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Acta Univ. Sapientiae, Social Analysis, 4, 1–2 (2014) 4–5

Editorial Foreword In his book titled “Small Places, Large Issues” (1995), Thomas Hylland Eriksen makes reference to Kirsten Hastrup’s words, according to which through the works of anthropologists the familiar becomes exotic and the exotic becomes familiar. I think that this observation is true not only in the case of the analysis of distant, less known cultures, but also regarding the adjacent, East-Central European societies. Thus, the observation suits the analysis of those social processes which are taking place in the post-socialist region that produces more and more hardly translatable social phenomena. The understanding of these phenomena—besides the measuring of the administrative, legal, statistical, etc. parameters of the socalled Europeanization—needs sustained intellectual work. The anthropological approach, while it can reach both those phenomena which seem to be very familiar, can also provide the essential distance for the interpretation of these facts. For me, the fact that this discipline has a major role in the understanding of what is occurring throughout this region is beyond any doubt. In the present issue of the Acta Universitatis Sapientiae – Social Analysis we intended to offer a space for such approaches, which assesses the importance of the above mentioned intellectual endeavor. The analysis of the period before 1989 is very important, since previous models continue to exist even nowadays. There are increasing numbers of signs which suggest that besides the analysis of certain periods, the interpretation of those processes which go beyond these tracts can provide useful conclusions. The case studies approach the identity structures of several social groups and localities, but interpersonal observations are also worth mentioning. The research perspectives are various, and they cannot be otherwise, because the teaching of cultural anthropology and anthropological research still has not been institutionalized in the countries of the region in such a way that it could offer a framework of systematical studies. Thus, the thematic diversity, the differences between the approaches are, after all, the proofs of this situation. Turning back to the already mentioned work of Eriksen, I think that we can agree with him regarding the observation that cultural globalization leads to uniformity and homogenization, but also to newer cultural differences occurring at the places of encounter between global and local. As a reproach to uniformity, or in parallel with it, complexity is reproduced. This is the case of those postsocialist regions within which previous models of life conducts, behavioral habits, knowledge and cultural patterns are still persisting and individual and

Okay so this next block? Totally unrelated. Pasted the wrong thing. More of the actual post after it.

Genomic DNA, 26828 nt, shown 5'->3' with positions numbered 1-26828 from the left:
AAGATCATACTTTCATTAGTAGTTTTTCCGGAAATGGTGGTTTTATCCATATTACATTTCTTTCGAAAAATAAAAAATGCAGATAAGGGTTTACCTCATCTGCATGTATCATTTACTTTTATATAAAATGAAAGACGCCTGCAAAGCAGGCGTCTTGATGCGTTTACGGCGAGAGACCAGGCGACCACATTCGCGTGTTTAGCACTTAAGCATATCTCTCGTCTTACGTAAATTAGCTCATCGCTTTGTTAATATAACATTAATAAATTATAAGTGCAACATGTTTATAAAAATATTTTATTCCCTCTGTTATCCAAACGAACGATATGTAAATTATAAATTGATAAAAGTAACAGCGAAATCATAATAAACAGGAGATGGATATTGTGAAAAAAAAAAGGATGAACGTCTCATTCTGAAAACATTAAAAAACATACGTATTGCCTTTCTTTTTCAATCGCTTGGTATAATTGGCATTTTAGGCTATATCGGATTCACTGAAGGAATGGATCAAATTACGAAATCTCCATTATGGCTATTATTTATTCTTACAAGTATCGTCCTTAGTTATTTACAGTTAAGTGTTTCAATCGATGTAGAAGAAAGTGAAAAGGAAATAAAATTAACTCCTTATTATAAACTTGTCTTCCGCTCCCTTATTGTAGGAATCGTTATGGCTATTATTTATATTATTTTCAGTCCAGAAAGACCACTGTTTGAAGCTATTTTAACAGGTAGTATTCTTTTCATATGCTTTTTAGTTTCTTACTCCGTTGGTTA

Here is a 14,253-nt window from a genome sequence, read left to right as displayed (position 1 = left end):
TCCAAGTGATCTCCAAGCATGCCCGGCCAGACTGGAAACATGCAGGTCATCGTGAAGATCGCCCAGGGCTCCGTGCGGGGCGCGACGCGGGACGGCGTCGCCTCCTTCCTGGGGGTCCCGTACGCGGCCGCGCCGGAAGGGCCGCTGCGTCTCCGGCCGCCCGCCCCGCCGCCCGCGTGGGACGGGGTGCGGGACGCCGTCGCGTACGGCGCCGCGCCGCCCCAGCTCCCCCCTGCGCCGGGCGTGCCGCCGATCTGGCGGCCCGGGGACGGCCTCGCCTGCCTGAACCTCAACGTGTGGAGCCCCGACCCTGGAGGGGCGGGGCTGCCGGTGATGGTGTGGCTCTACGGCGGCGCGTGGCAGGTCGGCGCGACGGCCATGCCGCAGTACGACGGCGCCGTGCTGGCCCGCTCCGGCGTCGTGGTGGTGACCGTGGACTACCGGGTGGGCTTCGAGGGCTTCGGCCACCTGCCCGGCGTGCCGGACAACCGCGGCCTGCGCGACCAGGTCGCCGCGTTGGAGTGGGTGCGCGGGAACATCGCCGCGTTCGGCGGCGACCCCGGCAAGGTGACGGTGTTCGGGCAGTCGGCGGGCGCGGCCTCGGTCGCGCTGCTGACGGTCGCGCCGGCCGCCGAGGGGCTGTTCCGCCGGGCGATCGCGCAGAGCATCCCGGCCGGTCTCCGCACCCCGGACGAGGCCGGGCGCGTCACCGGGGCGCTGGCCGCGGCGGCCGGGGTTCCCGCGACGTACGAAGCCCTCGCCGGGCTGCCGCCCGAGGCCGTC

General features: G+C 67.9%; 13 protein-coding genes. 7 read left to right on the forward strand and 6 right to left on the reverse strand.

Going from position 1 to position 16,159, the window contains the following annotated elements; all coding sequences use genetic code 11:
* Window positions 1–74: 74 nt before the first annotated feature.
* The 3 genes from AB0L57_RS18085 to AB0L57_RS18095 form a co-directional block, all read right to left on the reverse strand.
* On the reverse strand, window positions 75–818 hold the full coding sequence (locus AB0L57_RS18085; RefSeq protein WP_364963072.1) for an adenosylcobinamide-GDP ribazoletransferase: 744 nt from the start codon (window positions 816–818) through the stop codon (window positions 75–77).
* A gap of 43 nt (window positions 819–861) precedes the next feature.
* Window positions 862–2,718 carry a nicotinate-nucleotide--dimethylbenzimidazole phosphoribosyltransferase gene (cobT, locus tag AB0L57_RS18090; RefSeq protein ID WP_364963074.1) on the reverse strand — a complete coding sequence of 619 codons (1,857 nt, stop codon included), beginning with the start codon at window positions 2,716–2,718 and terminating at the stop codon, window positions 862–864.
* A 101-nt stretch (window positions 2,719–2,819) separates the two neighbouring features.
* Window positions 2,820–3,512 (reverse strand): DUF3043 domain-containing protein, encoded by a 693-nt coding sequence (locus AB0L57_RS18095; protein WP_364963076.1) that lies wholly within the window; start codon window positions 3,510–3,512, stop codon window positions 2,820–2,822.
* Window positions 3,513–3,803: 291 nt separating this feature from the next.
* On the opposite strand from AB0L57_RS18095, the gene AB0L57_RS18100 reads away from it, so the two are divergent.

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Editorial Foreword

group identities are produced as the result of global – local projections. Such reproduction of complexity provides new challenges for the anthropologists both in terms of perspectives and methods. With this end in view, I think, we must take part in the understanding of these processes and, maybe, even in the search for solutions. We thank the authors of this thematic issue for being partners in this work. Julianna Bodó Guest editor

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Full text in PDF - Acta Universitatis Sapientiae

Acta Univ. Sapientiae, Social Analysis, 4, 1–2 (2014) 4–5 Editorial Foreword In his book titled “Small Places, Large Issues” (1995), Thomas Hylland E...

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